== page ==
For Bharat's heart more firmly yet
Canto XII. Dasaratha's Lament.
359
Than Ráma's is on justice set.
How shall I say, Go forth, and brook
Upon my Ráma's face to look,
See his pale cheek and ashy lips
Dimmed like the moon in sad eclipse?
How see the plan so well prepared
When prudent friends my counsels shared,
All ruined, like a host laid low
Beneath some foeman's murderous blow.
What will these gathered princes say,
From regions near and far away?
“O'erlong endures the monarch's reign,
or now he is a child again.”
When many a good and holy sage
In Scripture versed, revered for age,
Shall ask for Ráma, what shall I
Unhappy, what shall I reply?
“By Queen Kaikeyí long distressed
I drove him forth and dispossessed.”
Although herein the truth I speak,
They all will hold me false and weak.
What will Kauśalyá say when she
Demands her son exiled by me?
Alas! what answer shall I frame,
Or how console the injured dame?
She like a slave on me attends,
And with a sister's care she blends
A mother's love, a wife's, a friend's.
In spite of all her tender care,
Her noble son, her face most fair,
Another queen I could prefer
And for thy sake neglected her,
But now, O Queen, my heart is grieved
For love and care by thee received,
360
The Ramayana
E'en as the sickening wretch repents
His dainty meal and condiments.
And how will Queen Sumitrá trust
The husband whom she finds unjust,
Seeing my Ráma driven hence
Dishonoured, and for no offence?
Ah! the Videhan bride will hear
A double woe, a double fear,
Two whelming sorrows at one breath,
Her lord's disgrace, his father's death.
Mine aged bosom she will wring
And kill me with her sorrowing,
Sad as a fair nymph left to weep
Deserted on Himálaya's steep.
For short will be my days, I ween,
When I with mournful eyes have seen
My Ráma wandering forth alone
And heard dear Sítá sob and moan.
Ah me! my fond belief I rue.
Vile traitress, loved as good and true,
As one who in his thirst has quaffed,
Deceived by looks, a deadly draught.
Ah! thou hast slain me, murderess, while
Soothing my soul with words of guile,
As the wild hunter kills the deer
Lured from the brake his song to hear.
Soon every honest tongue will fling
Reproach on the dishonest king;
The people's scorn in every street
The seller of his child will meet,
And such dishonour will be mine
As whelms a Bráhman drunk with wine.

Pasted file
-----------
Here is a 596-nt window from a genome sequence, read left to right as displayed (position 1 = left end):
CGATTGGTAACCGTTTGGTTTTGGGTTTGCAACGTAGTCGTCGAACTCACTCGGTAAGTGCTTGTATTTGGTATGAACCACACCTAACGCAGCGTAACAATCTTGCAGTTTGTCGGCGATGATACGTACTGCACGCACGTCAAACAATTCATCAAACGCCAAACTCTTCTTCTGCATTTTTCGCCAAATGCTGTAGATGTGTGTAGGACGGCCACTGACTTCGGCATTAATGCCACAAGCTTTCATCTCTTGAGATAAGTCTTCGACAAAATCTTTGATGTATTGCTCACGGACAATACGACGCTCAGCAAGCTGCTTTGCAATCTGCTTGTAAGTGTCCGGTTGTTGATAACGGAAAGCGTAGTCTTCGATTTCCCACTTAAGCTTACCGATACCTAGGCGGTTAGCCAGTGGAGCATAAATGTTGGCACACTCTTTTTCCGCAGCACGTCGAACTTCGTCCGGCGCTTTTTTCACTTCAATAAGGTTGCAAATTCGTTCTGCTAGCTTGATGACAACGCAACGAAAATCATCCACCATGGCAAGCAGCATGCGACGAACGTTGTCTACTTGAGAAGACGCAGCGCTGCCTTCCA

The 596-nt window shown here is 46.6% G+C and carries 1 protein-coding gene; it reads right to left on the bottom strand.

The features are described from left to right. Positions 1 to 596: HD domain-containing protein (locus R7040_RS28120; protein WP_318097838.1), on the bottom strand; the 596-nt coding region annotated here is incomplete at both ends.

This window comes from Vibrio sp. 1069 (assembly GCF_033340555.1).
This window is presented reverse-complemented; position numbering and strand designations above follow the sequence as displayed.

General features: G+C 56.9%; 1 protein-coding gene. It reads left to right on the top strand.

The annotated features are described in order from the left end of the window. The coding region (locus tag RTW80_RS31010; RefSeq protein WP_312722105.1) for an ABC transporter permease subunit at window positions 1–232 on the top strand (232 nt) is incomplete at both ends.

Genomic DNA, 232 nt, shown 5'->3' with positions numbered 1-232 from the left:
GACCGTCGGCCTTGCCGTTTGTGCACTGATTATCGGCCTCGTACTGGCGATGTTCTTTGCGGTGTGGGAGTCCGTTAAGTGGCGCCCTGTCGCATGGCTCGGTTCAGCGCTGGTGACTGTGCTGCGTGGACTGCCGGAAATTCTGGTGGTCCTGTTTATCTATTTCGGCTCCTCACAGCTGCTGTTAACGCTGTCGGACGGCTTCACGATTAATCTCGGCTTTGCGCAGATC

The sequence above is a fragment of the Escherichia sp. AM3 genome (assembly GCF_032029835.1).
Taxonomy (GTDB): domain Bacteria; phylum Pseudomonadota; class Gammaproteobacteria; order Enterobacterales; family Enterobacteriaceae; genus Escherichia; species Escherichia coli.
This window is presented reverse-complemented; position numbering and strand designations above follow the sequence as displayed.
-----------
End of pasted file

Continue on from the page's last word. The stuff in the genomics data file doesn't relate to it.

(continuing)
Ah me, for my unhappy fate,
Compelled thy words to tolerate!
Canto XII. Dasaratha's Lament.
361
Such woe is sent to scourge a crime
Committed in some distant time.
For many a day with sinful care
I cherished thee, thou sin and snare,
Kept thee, unwitting, like a cord
Destined to bind its hapless lord.
Mine hours of ease I spent with thee,
Nor deemed my love my death would be,
While like a heedless child I played,
On a black snake my hand I laid.
A cry from every mouth will burst
And all the world will hold me curst,
Because I saw my high-souled son
Unkinged, unfathered, and undone;
“The king by power of love beguiled
Is weaker than a foolish child,
His own beloved son to make
An exile for a woman's sake.
By chaste and holy vows restrained,
By reverend teachers duly trained.
When he his virtue's fruit should taste
He falls by sin and woe disgraced.”
Two words will all his answer be
When I pronounce the stern decree,
“Hence, Ráma, to the woods away,”
All he will say is, I obey.
O, if he would my will withstand
When banished from his home and land,
This were a comfort in my woe;
But he will ne'er do this, I know.
My Ráma to the forest fled,
And curses thick upon my head,
Grim Death will bear me hence away,
His world-abominated prey.
362
The Ramayana
When I am gone and Ráma too.
How wilt thou those I love pursue?
What vengeful sin will be designed
Against the queens I leave behind?
When thou hast slain her son and me
Kauśalyá soon will follow: she
Will sink beneath her sorrows' weight,
And die like me disconsolate.
Exist, Kaikeyí, in thy pride,
And let thy heart be gratified,
When thou my queens and me hast hurled,
And children, to the under world.
Soon wilt thou rule as empress o'er
My noble house unvext before.
But then to wild confusion left,